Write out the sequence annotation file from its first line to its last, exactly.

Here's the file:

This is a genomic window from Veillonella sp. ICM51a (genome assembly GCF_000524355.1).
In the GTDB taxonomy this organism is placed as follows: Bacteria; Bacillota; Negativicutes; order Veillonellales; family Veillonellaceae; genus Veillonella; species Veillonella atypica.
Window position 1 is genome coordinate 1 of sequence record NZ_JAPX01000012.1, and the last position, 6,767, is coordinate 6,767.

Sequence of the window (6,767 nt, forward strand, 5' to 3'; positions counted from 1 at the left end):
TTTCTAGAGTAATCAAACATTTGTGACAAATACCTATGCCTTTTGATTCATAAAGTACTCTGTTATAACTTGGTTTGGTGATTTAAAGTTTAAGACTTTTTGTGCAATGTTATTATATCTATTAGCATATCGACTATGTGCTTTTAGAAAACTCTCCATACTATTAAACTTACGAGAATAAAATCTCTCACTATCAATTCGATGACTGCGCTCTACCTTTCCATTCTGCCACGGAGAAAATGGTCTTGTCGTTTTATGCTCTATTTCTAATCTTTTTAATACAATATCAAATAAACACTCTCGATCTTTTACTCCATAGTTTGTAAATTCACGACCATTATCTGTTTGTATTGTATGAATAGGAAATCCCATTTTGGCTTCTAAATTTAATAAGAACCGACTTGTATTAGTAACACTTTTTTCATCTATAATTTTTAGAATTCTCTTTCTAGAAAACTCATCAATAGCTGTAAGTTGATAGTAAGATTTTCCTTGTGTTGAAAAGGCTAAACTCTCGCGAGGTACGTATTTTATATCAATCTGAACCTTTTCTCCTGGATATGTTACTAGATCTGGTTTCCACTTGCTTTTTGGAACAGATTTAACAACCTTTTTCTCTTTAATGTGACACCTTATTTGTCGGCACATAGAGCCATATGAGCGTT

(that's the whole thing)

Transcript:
This is a genomic window from Veillonella sp. ICM51a (genome assembly GCF_000524355.1).
In the GTDB taxonomy this organism is placed as follows: Bacteria; Bacillota; Negativicutes; order Veillonellales; family Veillonellaceae; genus Veillonella; species Veillonella atypica.
Window position 1 is genome coordinate 1 of sequence record NZ_JAPX01000012.1, and the last position, 6,767, is coordinate 6,767.

Sequence of the window (6,767 nt, forward strand, 5' to 3'; positions counted from 1 at the left end):
TTTCTAGAGTAATCAAACATTTGTGACAAATACCTATGCCTTTTGATTCATAAAGTACTCTGTTATAACTTGGTTTGGTGATTTAAAGTTTAAGACTTTTTGTGCAATGTTATTATATCTATTAGCATATCGACTATGTGCTTTTAGAAAACTCTCCATACTATTAAACTTACGAGAATAAAATCTCTCACTATCAATTCGATGACTGCGCTCTACCTTTCCATTCTGCCACGGAGAAAATGGTCTTGTCGTTTTATGCTCTATTTCTAATCTTTTTAATACAATATCAAATAAACACTCTCGATCTTTTACTCCATAGTTTGTAAATTCACGACCATTATCTGTTTGTATTGTATGAATAGGAAATCCCATTTTGGCTTCTAAATTTAATAAGAACCGACTTGTATTAGTAACACTTTTTTCATCTATAATTTTTAGAATTCTCTTTCTAGAAAACTCATCAATAGCTGTAAGTTGATAGTAAGATTTTCCTTGTGTTGAAAAGGCTAAACTCTCGCGAGGTACGTATTTTATATCAATCTGAACCTTTTCTCCTGGATATGTTACTAGATCTGGTTTCCACTTGCTTTTTGGAACAGATTTAACAACCTTTTTCTCTTTAATGTGACACCTTATTTGTCGGCACATAGAGCCATATGAGCGTT